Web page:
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Aspen's "slums": New book stirs outrage among town's glitterati

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It's holiday week in Aspen, and this New Year's weekend is shaping up as the busiest party binge at the resort in years -- a time for Hollywood celebs and other one-percenters to pack the slopes and the clubs, to ogle and to be ogled, and call 911 about Charlie Sheen's ex-wives. But the prevailing buzz in this Gucci-padded wonderland this season is about slums.

Yes, slums.

A new book by two sociology professors at the University of Minnesota, blasting the Aspen way of life for fostering "environmental racism," is stirring up indignation and mea culpas among the glitterati. The Slums of Aspen: Immigrants vs. the Environment in America's Eden, by Lisa Sun-Hee Park and David Naguib Pellow, is a ten-year study of the use of immigrant labor in the ski town that focuses on the stark contrasts between the good life of superwealthy "locals" -- many of them absentee landowners who are around only a few weeks of the year -- and the legions of foreign-born workers who live in trailer parks and dilapidated rentals "down valley" and commute to menial but essential jobs at the resort.

The authors contend that the privileged have ample use of the beauty and recreational opportunities of the Roaring Fork Valley while systematically excluding the lower-income workers from sharing in that bounty. "This is a bizarre story of a town that prides itself on being environmentally conscious," they write, "whose city council can approve the construction of yet another 10,000-square-foot vacation home with a heated outdoor driveway, and simultaneously decry as an eyesore the 'ugly' trailer homes where low-income immigrants live."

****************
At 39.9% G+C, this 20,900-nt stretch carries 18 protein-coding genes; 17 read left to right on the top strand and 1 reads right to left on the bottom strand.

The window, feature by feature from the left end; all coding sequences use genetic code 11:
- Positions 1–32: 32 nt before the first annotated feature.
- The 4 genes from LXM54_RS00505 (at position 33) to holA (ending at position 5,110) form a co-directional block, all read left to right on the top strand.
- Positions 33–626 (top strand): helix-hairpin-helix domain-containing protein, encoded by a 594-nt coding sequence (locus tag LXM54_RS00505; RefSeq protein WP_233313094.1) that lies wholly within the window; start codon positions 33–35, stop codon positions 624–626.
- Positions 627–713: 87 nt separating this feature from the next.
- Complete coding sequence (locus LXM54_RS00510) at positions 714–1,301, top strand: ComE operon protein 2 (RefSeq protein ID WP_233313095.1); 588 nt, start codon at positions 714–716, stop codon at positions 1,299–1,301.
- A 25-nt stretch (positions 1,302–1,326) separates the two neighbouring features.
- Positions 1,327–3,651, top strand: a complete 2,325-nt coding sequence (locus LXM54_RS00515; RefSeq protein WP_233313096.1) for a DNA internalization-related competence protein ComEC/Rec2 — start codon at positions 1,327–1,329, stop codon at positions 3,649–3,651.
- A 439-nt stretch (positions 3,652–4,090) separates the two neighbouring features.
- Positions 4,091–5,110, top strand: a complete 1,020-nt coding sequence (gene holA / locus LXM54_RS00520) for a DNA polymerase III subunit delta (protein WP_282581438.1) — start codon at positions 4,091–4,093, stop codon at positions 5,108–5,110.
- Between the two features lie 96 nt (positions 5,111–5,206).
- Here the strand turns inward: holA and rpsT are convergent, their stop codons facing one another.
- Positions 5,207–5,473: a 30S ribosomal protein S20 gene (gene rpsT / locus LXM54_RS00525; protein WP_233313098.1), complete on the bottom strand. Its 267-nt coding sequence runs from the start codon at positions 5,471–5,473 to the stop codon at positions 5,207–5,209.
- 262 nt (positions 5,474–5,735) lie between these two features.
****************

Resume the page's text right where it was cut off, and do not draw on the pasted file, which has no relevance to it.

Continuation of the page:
According to this article, Park and Pellow began their research a decade ago, in response to a local resolution linking mass immigration to environmental degradation. That led the two authors to conduct extensive interviews with Latino workers, who talked about how locals sought out their services but also "just wanted them to disappear."

Response to the authors' charges have been heated, with some locals denouncing illegal immigration and "scab labor" -- while others have pointed out that the book doesn't give much attention to the town's efforts to develop affordable housing and improve living conditions for seasonal workers. The town of Basalt recently signed off on a deal to purchase a trailer park in a floodplain, redevelop it as open space and relocate the residents to better housing.

But Park and Pellow see the notion of "affordable" housing in Aspen to be problematic, at best -- kind of like the prissy locals who complain about the older, high-polluting cars driven by immigrant laborers while tooling around themselves in shiny new Range Rovers. Nothing about a bubble of privilege like Aspen is simple, especially at this time of year.

Someone else might have made your bed, baby, but you still have to lie in it.

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